March 3, 2017
By Tony Cook
Vice President Mike Pence (click here) routinely used a private email account to conduct public business as governor of Indiana, at times discussing sensitive matters and homeland security issues.
Emails released to IndyStar in response to a public records request show Pence communicated via his personal AOL account with top advisers on topics ranging from security gates at the governor’s residence to the state’s response to terror attacks across the globe. In one email, Pence’s top state homeland security adviser relayed an update from the FBI regarding the arrests of several men on federal terror-related charges.
Cyber-security experts say the emails raise concerns about whether such sensitive information was adequately protected from hackers, given that personal accounts like Pence's are typically less secure than government email accounts. In fact, Pence's personal account was hacked last summer.
Furthermore, advocates for open government expressed concerns about transparency because personal emails aren't immediately captured on state servers that are searched in response to public records requests....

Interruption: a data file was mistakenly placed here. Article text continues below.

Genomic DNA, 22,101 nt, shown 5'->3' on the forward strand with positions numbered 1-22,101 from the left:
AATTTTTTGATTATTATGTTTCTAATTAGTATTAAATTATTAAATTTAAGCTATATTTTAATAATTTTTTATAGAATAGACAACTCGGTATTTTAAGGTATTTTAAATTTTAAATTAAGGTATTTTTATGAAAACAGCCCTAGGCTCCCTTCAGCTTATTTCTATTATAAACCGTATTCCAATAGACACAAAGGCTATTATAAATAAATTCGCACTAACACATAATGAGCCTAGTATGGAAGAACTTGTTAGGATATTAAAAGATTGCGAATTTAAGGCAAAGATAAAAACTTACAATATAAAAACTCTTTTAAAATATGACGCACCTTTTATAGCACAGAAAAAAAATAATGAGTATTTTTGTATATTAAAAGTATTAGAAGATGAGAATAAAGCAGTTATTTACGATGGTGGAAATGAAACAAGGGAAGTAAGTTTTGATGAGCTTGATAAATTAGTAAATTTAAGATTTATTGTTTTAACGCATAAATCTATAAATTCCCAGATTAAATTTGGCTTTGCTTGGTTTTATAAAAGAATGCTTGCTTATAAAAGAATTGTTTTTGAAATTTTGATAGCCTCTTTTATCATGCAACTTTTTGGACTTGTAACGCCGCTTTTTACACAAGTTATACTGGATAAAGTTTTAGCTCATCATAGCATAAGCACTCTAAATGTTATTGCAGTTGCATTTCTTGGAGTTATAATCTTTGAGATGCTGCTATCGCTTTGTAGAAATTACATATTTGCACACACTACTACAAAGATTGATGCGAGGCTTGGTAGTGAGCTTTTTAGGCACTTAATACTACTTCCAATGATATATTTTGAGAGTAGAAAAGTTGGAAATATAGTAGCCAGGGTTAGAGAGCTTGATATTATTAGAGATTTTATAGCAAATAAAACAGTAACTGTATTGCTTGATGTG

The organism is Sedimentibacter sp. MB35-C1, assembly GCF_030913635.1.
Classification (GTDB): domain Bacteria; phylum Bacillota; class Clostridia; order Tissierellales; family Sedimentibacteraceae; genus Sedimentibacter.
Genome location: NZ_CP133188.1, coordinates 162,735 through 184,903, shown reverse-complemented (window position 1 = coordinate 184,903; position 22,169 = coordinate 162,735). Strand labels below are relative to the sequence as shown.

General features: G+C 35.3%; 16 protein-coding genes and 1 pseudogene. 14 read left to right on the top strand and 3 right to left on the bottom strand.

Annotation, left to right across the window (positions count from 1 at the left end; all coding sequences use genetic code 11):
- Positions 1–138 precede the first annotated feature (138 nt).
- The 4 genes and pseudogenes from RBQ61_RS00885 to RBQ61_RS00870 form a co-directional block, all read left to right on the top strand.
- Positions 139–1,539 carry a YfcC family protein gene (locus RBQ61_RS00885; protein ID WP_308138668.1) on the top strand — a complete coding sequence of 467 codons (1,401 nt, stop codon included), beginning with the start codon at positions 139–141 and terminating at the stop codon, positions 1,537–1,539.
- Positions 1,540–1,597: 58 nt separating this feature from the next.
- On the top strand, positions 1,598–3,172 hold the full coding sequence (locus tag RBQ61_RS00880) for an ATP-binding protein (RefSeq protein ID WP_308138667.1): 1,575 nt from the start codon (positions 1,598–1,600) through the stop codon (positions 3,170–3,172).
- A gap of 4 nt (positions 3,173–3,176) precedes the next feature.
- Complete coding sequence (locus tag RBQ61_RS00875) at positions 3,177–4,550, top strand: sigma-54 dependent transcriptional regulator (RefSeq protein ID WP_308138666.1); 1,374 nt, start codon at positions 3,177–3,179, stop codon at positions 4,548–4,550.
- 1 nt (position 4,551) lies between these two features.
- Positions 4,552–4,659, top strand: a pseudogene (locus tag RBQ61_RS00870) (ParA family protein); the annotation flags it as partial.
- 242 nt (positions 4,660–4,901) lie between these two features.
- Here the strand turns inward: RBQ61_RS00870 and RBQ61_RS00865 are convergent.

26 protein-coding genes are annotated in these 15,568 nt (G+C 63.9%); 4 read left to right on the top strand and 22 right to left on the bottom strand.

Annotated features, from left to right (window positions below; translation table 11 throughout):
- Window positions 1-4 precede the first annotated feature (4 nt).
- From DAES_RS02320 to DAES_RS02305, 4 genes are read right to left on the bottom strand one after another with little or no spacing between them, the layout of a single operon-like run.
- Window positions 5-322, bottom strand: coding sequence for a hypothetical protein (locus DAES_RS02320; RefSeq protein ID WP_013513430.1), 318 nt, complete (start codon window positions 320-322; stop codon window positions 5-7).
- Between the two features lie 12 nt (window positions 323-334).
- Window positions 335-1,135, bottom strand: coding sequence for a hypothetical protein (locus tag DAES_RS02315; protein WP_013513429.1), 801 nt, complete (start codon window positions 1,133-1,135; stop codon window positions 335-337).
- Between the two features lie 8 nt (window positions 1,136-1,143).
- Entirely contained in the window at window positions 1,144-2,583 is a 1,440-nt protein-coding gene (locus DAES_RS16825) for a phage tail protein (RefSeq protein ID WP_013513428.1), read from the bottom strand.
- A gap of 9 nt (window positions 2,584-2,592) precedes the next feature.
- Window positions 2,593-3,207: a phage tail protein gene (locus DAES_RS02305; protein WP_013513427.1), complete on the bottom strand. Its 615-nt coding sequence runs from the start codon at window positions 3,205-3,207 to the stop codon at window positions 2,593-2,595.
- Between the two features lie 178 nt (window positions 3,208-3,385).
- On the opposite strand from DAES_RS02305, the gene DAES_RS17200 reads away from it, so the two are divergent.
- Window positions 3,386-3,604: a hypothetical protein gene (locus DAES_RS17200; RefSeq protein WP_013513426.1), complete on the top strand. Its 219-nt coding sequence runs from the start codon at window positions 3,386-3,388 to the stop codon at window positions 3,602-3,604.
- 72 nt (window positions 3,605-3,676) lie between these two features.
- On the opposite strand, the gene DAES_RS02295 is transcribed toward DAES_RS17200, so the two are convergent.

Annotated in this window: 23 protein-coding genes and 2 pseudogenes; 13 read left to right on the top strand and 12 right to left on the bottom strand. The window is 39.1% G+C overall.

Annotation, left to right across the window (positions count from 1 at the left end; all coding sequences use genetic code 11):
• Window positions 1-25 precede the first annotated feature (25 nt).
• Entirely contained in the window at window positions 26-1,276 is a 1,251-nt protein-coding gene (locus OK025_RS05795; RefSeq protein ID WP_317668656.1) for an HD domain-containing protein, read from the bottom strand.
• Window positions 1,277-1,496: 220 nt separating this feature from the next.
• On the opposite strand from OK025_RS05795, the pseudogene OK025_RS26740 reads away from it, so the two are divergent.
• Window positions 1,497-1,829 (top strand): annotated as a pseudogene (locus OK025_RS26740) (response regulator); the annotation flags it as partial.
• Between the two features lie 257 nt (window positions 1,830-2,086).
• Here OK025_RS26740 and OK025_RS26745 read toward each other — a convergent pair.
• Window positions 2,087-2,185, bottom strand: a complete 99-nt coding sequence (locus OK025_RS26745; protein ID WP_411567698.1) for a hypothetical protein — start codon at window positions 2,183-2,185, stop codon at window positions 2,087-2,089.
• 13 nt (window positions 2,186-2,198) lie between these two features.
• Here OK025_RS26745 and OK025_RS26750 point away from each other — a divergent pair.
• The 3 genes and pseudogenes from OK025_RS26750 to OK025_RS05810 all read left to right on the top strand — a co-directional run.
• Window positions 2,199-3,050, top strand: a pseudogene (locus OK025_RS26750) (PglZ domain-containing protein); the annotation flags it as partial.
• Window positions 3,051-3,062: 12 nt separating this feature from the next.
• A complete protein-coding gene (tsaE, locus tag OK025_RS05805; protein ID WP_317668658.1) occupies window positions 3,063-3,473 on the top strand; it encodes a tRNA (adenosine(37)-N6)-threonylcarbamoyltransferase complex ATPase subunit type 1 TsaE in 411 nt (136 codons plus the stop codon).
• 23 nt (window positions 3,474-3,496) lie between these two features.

...When public officials fail to retain their private-account emails pertaining to public business, "they're running the risk of violating the law,” Britt said. “A good steward of those messages and best practice is going to dictate they preserve those."
All of the emails provided to IndyStar, part of the USA TODAY Network, were ones captured on state servers.
The emails were obtained after a series of public records requests that the Pence administration did not fulfill for nearly four months before Pence left office.
The administration of Pence’s successor, Gov. Eric Holcomb, released 29 pages of emails late this past week. But it withheld others, saying they are deliberative or advisory, confidential under rules adopted by the Indiana Supreme Court or the work product of an attorney.
Holcomb’s office declined to disclose how many emails were withheld....
..."Clinton did it. The Bush White House was doing it. It’s nothing new. But it’s a bad idea," he said, noting that Pence's account was vulnerable to a low-level hacker. "If they can get in there, ex-KGB agents can get in there. It’s a bad idea because of the hacking thing and the potential destruction of records."
Lanosga of the Indiana Coalition for Open Government said it's a problem that seems to cross party lines.
"Officials are eager to point the finger at a lack of transparency when it happens on the other side," he said, "but they dodge those issues when it comes to their own side."